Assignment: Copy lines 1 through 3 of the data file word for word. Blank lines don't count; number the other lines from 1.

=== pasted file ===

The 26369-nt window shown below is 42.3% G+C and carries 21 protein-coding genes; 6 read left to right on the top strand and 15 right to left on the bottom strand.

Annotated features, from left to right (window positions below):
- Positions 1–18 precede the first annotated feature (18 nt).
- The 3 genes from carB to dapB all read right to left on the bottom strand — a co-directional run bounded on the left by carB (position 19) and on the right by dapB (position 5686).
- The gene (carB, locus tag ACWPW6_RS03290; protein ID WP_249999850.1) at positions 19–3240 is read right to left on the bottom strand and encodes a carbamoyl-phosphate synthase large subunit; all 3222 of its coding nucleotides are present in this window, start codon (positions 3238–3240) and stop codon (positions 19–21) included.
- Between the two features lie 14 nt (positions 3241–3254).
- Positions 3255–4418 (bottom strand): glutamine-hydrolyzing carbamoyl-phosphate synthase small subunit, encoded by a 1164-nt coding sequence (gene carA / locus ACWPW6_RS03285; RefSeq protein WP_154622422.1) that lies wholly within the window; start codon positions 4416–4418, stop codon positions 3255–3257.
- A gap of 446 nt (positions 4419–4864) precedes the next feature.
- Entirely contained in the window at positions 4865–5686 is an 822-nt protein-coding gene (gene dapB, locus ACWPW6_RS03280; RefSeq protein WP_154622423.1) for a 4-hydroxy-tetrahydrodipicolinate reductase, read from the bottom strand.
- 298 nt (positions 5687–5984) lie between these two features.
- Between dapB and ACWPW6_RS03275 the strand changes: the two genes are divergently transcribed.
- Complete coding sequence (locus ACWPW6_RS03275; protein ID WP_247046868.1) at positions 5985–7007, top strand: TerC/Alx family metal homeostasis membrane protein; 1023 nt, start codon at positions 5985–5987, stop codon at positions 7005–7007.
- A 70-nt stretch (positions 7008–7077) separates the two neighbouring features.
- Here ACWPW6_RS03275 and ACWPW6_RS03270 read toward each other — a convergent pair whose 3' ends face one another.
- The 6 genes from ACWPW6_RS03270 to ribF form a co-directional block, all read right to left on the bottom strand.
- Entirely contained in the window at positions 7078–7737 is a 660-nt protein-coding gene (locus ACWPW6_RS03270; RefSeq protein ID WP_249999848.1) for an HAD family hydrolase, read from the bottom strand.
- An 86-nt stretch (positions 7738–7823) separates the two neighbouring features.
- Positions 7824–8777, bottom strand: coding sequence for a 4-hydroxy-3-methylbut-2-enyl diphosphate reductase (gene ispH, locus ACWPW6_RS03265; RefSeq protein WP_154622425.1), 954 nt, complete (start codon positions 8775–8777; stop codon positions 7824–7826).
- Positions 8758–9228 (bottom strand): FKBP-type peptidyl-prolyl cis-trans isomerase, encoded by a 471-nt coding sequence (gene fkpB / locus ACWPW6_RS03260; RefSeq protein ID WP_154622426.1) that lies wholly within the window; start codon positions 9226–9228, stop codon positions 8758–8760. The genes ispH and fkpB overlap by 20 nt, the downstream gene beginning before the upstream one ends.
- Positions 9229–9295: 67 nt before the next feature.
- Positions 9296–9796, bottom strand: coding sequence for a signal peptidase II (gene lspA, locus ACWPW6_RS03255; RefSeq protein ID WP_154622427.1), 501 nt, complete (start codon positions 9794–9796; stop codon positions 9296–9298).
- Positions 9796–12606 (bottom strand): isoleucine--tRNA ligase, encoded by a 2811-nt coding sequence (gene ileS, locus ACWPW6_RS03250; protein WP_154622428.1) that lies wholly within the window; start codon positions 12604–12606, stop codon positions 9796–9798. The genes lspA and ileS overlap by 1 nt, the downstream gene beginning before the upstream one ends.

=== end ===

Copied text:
The 26369-nt window shown below is 42.3% G+C and carries 21 protein-coding genes; 6 read left to right on the top strand and 15 right to left on the bottom strand.

Annotated features, from left to right (window positions below):
- Positions 1–18 precede the first annotated feature (18 nt).